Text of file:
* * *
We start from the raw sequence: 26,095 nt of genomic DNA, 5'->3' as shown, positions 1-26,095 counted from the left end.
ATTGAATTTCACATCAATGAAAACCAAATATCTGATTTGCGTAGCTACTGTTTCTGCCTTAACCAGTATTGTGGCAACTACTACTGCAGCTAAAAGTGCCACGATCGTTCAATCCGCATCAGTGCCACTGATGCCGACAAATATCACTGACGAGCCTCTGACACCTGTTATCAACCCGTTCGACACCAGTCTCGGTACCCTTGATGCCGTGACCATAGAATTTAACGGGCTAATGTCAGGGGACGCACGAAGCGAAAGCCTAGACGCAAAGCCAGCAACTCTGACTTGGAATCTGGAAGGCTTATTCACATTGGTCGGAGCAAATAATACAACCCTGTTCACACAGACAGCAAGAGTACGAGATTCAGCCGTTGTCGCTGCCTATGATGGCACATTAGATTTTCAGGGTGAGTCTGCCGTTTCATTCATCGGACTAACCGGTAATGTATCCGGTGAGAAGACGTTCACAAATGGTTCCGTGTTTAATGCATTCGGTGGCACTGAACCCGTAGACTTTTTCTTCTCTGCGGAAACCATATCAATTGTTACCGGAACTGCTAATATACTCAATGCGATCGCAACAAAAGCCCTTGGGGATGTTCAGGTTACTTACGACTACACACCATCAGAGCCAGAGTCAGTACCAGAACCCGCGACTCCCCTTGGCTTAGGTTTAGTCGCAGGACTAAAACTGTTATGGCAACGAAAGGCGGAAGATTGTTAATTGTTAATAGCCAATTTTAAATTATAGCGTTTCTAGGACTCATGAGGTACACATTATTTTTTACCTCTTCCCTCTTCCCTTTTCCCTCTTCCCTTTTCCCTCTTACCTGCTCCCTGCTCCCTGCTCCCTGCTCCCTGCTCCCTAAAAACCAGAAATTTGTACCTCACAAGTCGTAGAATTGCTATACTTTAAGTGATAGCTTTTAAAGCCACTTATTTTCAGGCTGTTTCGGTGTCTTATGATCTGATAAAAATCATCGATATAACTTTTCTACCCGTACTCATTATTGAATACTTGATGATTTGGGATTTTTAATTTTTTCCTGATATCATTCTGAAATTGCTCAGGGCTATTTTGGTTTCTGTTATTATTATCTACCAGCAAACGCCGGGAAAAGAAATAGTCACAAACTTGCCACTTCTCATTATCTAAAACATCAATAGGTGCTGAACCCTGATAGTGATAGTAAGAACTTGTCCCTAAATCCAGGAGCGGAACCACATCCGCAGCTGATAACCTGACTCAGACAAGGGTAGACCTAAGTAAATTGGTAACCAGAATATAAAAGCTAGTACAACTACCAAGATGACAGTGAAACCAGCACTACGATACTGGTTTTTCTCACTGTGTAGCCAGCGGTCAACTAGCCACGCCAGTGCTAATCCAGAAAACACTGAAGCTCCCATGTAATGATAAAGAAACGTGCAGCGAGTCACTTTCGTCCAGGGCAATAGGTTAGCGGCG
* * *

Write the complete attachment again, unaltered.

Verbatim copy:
We start from the raw sequence: 26,095 nt of genomic DNA, 5'->3' as shown, positions 1-26,095 counted from the left end.
ATTGAATTTCACATCAATGAAAACCAAATATCTGATTTGCGTAGCTACTGTTTCTGCCTTAACCAGTATTGTGGCAACTACTACTGCAGCTAAAAGTGCCACGATCGTTCAATCCGCATCAGTGCCACTGATGCCGACAAATATCACTGACGAGCCTCTGACACCTGTTATCAACCCGTTCGACACCAGTCTCGGTACCCTTGATGCCGTGACCATAGAATTTAACGGGCTAATGTCAGGGGACGCACGAAGCGAAAGCCTAGACGCAAAGCCAGCAACTCTGACTTGGAATCTGGAAGGCTTATTCACATTGGTCGGAGCAAATAATACAACCCTGTTCACACAGACAGCAAGAGTACGAGATTCAGCCGTTGTCGCTGCCTATGATGGCACATTAGATTTTCAGGGTGAGTCTGCCGTTTCATTCATCGGACTAACCGGTAATGTATCCGGTGAGAAGACGTTCACAAATGGTTCCGTGTTTAATGCATTCGGTGGCACTGAACCCGTAGACTTTTTCTTCTCTGCGGAAACCATATCAATTGTTACCGGAACTGCTAATATACTCAATGCGATCGCAACAAAAGCCCTTGGGGATGTTCAGGTTACTTACGACTACACACCATCAGAGCCAGAGTCAGTACCAGAACCCGCGACTCCCCTTGGCTTAGGTTTAGTCGCAGGACTAAAACTGTTATGGCAACGAAAGGCGGAAGATTGTTAATTGTTAATAGCCAATTTTAAATTATAGCGTTTCTAGGACTCATGAGGTACACATTATTTTTTACCTCTTCCCTCTTCCCTTTTCCCTCTTCCCTTTTCCCTCTTACCTGCTCCCTGCTCCCTGCTCCCTGCTCCCTGCTCCCTAAAAACCAGAAATTTGTACCTCACAAGTCGTAGAATTGCTATACTTTAAGTGATAGCTTTTAAAGCCACTTATTTTCAGGCTGTTTCGGTGTCTTATGATCTGATAAAAATCATCGATATAACTTTTCTACCCGTACTCATTATTGAATACTTGATGATTTGGGATTTTTAATTTTTTCCTGATATCATTCTGAAATTGCTCAGGGCTATTTTGGTTTCTGTTATTATTATCTACCAGCAAACGCCGGGAAAAGAAATAGTCACAAACTTGCCACTTCTCATTATCTAAAACATCAATAGGTGCTGAACCCTGATAGTGATAGTAAGAACTTGTCCCTAAATCCAGGAGCGGAACCACATCCGCAGCTGATAACCTGACTCAGACAAGGGTAGACCTAAGTAAATTGGTAACCAGAATATAAAAGCTAGTACAACTACCAAGATGACAGTGAAACCAGCACTACGATACTGGTTTTTCTCACTGTGTAGCCAGCGGTCAACTAGCCACGCCAGTGCTAATCCAGAAAACACTGAAGCTCCCATGTAATGATAAAGAAACGTGCAGCGAGTCACTTTCGTCCAGGGCAATAGGTTAGCGGCG